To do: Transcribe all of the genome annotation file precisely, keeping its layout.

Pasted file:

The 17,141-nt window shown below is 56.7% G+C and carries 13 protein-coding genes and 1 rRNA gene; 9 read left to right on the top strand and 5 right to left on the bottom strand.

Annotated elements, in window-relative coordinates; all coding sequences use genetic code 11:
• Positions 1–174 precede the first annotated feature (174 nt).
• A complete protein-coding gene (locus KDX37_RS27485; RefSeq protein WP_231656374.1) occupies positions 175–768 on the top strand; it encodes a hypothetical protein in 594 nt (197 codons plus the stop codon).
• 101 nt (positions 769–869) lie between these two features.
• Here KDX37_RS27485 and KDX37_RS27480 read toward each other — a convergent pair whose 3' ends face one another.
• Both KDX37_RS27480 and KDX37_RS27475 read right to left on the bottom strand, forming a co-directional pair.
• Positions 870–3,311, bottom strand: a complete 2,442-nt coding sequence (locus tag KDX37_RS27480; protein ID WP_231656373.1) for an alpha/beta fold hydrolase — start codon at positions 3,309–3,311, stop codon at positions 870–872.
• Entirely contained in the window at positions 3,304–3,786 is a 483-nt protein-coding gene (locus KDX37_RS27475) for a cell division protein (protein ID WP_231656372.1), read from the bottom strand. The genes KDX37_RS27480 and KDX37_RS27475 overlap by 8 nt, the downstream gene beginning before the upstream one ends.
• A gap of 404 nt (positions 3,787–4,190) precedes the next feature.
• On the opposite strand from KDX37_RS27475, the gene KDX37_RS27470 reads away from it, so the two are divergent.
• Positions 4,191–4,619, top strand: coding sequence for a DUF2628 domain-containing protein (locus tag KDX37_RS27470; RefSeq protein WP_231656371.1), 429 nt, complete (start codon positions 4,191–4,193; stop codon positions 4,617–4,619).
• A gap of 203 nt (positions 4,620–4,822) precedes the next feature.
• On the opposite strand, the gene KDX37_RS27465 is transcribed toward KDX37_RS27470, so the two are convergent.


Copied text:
The 17,141-nt window shown below is 56.7% G+C and carries 13 protein-coding genes and 1 rRNA gene; 9 read left to right on the top strand and 5 right to left on the bottom strand.

Annotated elements, in window-relative coordinates; all coding sequences use genetic code 11:
• Positions 1–174 precede the first annotated feature (174 nt).
• A complete protein-coding gene (locus KDX37_RS27485; RefSeq protein WP_231656374.1) occupies positions 175–768 on the top strand; it encodes a hypothetical protein in 594 nt (197 codons plus the stop codon).
• 101 nt (positions 769–869) lie between these two features.
• Here KDX37_RS27485 and KDX37_RS27480 read toward each other — a convergent pair whose 3' ends face one another.
• Both KDX37_RS27480 and KDX37_RS27475 read right to left on the bottom strand, forming a co-directional pair.
• Positions 870–3,311, bottom strand: a complete 2,442-nt coding sequence (locus tag KDX37_RS27480; protein ID WP_231656373.1) for an alpha/beta fold hydrolase — start codon at positions 3,309–3,311, stop codon at positions 870–872.
• Entirely contained in the window at positions 3,304–3,786 is a 483-nt protein-coding gene (locus KDX37_RS27475) for a cell division protein (protein ID WP_231656372.1), read from the bottom strand. The genes KDX37_RS27480 and KDX37_RS27475 overlap by 8 nt, the downstream gene beginning before the upstream one ends.
• A gap of 404 nt (positions 3,787–4,190) precedes the next feature.
• On the opposite strand from KDX37_RS27475, the gene KDX37_RS27470 reads away from it, so the two are divergent.
• Positions 4,191–4,619, top strand: coding sequence for a DUF2628 domain-containing protein (locus tag KDX37_RS27470; RefSeq protein WP_231656371.1), 429 nt, complete (start codon positions 4,191–4,193; stop codon positions 4,617–4,619).
• A gap of 203 nt (positions 4,620–4,822) precedes the next feature.
• On the opposite strand, the gene KDX37_RS27465 is transcribed toward KDX37_RS27470, so the two are convergent.